Fantasy Sports Could Be On Your Next Mass. Lottery Scratch Ticket

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DraftKings advertisements in Boston's South Station are seen in September. (Jesse Costa/WBUR)
DraftKings advertisements in Boston's South Station are seen in September. (Jesse Costa/WBUR)

It's another rocky week underway for the daily fantasy sports industry. A bill in New York’s legislature would put the industry into the state’s gambling code. A New Jersey bill would regulate daily fantasy like gambling. And an industry tracker says the Boston-based company DraftKings brought in fewer entries last week in its signature NFL contest.

So why, with all this turmoil and uncertainty, is the Massachusetts Lottery saying it wants to get a piece of that action?

The Massachusetts Lottery is the most successful state lottery by far. In a year, it sells $5 billion of scratch tickets, jackpot and KENO drawings. One billion of those dollars flows to the 351 cities and towns in the state.

But lottery Director Michael Sweeney said it might be time to alter the popular recipe.

“You need to know exactly what it is that is making the secret sauce work,” Sweeney said at a hearing on Monday. “And occasionally, even when it’s been successful for 30 years — new times, new marketplace — it may be time for us to add a little bit of pepper to the sauce.”

Spicing up the "secret sauce" would be some sort of fantasy sports product. Sweeney says he’s intrigued by how fast daily fantasy sports companies such as DraftKings have been growing. They let people make up virtual rosters of pro sports players and compete with each other for big jackpots. Most daily fantasy players are younger than the aging lottery demographic, Sweeney said, and most use a mobile device to play in a contest through these companies.

“They’ve hit upon an innovative technology to offer a new game,” he said. “And I just think it’s time for the lottery to take a serious look at that, and decide whether it’s the right opportunity for the commonwealth.”

Sweeney got backing at a State Lottery Commission meeting Monday to explore the market and identify what technology and resources would be necessary to enter the industry.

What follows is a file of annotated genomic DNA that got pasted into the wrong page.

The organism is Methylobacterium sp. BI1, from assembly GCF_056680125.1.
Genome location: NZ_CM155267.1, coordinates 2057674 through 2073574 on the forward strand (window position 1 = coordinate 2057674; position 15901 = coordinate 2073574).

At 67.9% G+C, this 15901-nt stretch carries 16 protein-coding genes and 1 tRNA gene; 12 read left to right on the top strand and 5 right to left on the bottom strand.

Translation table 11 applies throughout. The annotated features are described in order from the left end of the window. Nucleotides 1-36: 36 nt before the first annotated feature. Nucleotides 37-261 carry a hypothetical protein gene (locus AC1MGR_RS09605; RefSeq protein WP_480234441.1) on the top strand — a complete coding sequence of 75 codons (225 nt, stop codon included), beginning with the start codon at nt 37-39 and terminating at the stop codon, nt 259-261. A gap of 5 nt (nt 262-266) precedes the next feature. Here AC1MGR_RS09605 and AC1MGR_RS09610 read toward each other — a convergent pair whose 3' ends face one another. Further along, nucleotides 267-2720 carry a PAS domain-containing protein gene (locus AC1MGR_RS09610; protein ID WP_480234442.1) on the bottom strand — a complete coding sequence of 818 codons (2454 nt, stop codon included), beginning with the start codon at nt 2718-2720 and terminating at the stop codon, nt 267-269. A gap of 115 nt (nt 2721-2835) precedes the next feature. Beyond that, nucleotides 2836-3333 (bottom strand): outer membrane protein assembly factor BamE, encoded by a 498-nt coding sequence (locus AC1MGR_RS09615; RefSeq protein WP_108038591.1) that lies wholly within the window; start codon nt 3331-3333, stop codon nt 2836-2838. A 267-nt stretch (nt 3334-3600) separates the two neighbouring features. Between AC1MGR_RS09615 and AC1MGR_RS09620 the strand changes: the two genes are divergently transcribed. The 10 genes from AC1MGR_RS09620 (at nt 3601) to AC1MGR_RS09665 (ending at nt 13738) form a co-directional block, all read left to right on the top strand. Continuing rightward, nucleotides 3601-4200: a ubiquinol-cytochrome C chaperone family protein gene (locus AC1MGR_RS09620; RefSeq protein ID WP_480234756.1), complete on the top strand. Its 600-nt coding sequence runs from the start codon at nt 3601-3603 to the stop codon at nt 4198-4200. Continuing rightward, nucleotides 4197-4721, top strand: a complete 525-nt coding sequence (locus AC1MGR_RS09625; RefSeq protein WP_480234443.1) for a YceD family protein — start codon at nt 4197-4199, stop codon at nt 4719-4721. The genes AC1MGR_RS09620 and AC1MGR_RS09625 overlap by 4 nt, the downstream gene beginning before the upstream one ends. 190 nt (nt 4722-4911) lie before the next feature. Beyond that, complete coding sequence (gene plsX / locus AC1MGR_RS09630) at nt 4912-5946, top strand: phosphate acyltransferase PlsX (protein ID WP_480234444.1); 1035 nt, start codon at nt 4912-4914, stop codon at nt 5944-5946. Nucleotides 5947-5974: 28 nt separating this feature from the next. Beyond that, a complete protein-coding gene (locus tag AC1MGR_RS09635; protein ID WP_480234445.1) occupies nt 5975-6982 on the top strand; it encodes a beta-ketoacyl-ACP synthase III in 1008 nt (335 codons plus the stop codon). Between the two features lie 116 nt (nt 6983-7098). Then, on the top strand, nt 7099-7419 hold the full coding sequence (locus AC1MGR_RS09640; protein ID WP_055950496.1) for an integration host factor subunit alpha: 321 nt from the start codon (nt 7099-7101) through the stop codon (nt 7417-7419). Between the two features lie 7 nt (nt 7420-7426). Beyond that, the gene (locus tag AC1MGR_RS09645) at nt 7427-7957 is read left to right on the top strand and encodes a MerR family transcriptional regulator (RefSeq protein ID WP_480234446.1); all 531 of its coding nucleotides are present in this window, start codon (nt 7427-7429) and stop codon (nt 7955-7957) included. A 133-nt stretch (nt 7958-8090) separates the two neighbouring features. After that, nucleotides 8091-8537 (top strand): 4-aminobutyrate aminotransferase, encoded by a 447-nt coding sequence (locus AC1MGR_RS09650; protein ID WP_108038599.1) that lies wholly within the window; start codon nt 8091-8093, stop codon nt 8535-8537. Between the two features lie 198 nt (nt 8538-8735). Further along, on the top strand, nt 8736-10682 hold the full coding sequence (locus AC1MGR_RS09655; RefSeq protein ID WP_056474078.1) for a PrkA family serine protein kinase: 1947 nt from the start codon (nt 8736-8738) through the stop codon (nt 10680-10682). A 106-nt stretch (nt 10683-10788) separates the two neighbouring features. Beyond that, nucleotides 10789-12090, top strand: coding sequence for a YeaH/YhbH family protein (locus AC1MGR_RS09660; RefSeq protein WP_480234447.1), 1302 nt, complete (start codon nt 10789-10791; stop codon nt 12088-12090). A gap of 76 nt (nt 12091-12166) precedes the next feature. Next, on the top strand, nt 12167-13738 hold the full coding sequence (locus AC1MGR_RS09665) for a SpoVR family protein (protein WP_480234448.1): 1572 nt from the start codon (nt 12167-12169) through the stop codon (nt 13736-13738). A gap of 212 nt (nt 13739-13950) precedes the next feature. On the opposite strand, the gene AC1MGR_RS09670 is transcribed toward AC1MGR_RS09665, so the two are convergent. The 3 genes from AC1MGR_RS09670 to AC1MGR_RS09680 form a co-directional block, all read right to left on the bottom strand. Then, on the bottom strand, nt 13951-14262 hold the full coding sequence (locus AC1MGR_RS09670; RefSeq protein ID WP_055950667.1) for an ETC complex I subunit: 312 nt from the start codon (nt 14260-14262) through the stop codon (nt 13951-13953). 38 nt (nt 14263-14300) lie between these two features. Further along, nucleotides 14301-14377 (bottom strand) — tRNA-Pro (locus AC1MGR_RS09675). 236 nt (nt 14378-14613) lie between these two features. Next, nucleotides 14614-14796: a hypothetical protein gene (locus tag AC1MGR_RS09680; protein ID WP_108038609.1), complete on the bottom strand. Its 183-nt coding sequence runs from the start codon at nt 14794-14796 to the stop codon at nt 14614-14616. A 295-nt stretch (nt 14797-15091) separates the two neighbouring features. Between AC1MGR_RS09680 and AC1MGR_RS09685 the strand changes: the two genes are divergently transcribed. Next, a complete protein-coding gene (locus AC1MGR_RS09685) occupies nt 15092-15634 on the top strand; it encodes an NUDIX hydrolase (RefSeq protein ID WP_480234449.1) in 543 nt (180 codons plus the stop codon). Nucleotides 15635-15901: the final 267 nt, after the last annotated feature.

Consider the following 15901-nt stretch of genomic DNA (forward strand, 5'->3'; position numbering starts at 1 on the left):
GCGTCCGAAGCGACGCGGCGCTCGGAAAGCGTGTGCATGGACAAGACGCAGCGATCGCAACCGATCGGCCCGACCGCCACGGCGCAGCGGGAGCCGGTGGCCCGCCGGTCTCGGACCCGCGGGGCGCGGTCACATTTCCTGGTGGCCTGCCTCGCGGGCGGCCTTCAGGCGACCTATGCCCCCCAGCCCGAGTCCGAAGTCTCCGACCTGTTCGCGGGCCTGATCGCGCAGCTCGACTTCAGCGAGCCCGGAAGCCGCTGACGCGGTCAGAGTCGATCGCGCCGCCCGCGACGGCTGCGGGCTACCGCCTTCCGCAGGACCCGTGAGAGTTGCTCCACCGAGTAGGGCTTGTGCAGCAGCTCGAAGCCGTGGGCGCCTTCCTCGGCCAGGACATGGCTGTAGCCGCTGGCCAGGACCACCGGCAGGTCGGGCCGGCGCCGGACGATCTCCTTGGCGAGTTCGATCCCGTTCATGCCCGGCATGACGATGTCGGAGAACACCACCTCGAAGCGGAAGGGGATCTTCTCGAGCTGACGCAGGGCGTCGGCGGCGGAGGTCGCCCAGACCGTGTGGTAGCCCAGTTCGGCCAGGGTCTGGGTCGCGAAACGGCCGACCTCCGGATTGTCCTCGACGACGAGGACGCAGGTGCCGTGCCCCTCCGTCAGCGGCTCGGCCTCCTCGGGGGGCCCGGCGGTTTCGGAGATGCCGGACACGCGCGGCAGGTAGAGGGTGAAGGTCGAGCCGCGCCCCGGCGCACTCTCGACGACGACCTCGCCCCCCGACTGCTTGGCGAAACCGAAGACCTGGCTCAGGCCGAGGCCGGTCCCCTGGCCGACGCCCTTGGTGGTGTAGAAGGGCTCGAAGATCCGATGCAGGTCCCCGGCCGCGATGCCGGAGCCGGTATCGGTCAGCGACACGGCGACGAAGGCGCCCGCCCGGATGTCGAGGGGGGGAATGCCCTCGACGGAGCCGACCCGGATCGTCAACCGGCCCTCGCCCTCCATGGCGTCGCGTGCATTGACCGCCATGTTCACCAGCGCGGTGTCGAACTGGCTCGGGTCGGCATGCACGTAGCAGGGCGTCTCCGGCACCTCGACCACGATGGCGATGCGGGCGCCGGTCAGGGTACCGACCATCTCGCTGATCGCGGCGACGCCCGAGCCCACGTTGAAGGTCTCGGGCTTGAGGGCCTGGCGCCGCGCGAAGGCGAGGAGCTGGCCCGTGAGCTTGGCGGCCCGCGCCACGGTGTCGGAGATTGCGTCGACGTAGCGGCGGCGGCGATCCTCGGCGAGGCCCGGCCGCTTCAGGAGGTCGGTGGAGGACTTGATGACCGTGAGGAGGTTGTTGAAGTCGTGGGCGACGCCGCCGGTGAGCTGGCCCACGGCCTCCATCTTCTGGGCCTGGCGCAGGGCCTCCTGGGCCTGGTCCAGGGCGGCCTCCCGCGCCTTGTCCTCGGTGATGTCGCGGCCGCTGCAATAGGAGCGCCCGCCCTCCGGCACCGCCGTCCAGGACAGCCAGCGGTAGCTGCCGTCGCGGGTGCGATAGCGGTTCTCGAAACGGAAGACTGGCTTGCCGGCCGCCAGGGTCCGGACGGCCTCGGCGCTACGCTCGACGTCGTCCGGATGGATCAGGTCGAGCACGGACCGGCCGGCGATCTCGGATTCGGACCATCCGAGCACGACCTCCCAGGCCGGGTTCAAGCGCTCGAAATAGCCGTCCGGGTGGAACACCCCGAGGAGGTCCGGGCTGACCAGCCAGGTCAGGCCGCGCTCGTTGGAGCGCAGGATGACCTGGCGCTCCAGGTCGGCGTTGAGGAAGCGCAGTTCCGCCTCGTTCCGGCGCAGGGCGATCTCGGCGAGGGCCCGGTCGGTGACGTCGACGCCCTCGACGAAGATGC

State Comptroller Tom Shack is among those supporting the foray.

“Like any innovative disruption in business, it’s usually filling a void someplace,” Shack said. “And ultimately they lead to a conversation like this...very, very risk-intolerant organizations like the lottery would not be having the discussion but for that type of innovation.”

The state lottery is planning to issue a formal request for ideas by the end of the year, inviting the public and the private sector to contribute. But considering how startup companies have grown to billion-dollar valuations in a matter of a few years, pushing aside big technology companies like Yahoo!, is 2015 too late to dabble in daily fantasy?

“We’re very different,” said state Treasurer Deb Goldberg, whose office oversees the lottery. “We’re not profit-driven. We’re not a private company.”

Goldberg said even with the limitations of a public entity that has to get buy-in from state lawmakers before expanding into new markets, it’s not too late.

“Now, fantasy sports is under a microscope,” Goldberg said. “People will be working collaboratively through regulatory processes, the legislatures in different states, the attorney generals’ offices and the federal government. So I do not believe that we will be behind the curve.”

Besides, Goldberg said, the lottery has earned the public's trust over decades.

Even so, she said she would be reluctant to see the Massachusetts Lottery debut a digital fantasy sports offering that bypasses the lottery’s distribution network. About 7,500 retailers statewide earn commissions on lottery sales, averaging $38,000 per year.

“I believe there are ways to tie in the retailers and give them more traffic flow, which will impact their bottom lines,” Goldberg said.

However, a lottery offering would not be designed as direct competition to Boston's DraftKings. Sweeney envisions more of a game of chance similar to scratch tickets than the more skill-based contests currently run by daily fantasy sports companies. A recent study shows the vast majority of winnings in those contests is earned by a small minority of people.

“How [pro sports] players are actually generated and how the public engages the selection of the team or the players may look fundamentally different,” Sweeney said. “But we still think it’ll capture the interest and excitement, particularly of the casual player who’s not spending eight hours a day getting the last statistics about how many footballs are caught during the third quarter of a rainstorm.”

After all, the state lottery has one competitive advantage over the private sector. It legally can offer games of chance that daily fantasy startups cannot. To win a fantasy contest through the Massachusetts Lottery, you wouldn't have to be good, just lucky.

This article was originally published on November 02, 2015.

This segment aired on November 3, 2015.


Headshot of Curt Nickisch

Curt Nickisch Business & Technology Reporter
Curt Nickisch was formerly WBUR's business and technology reporter.



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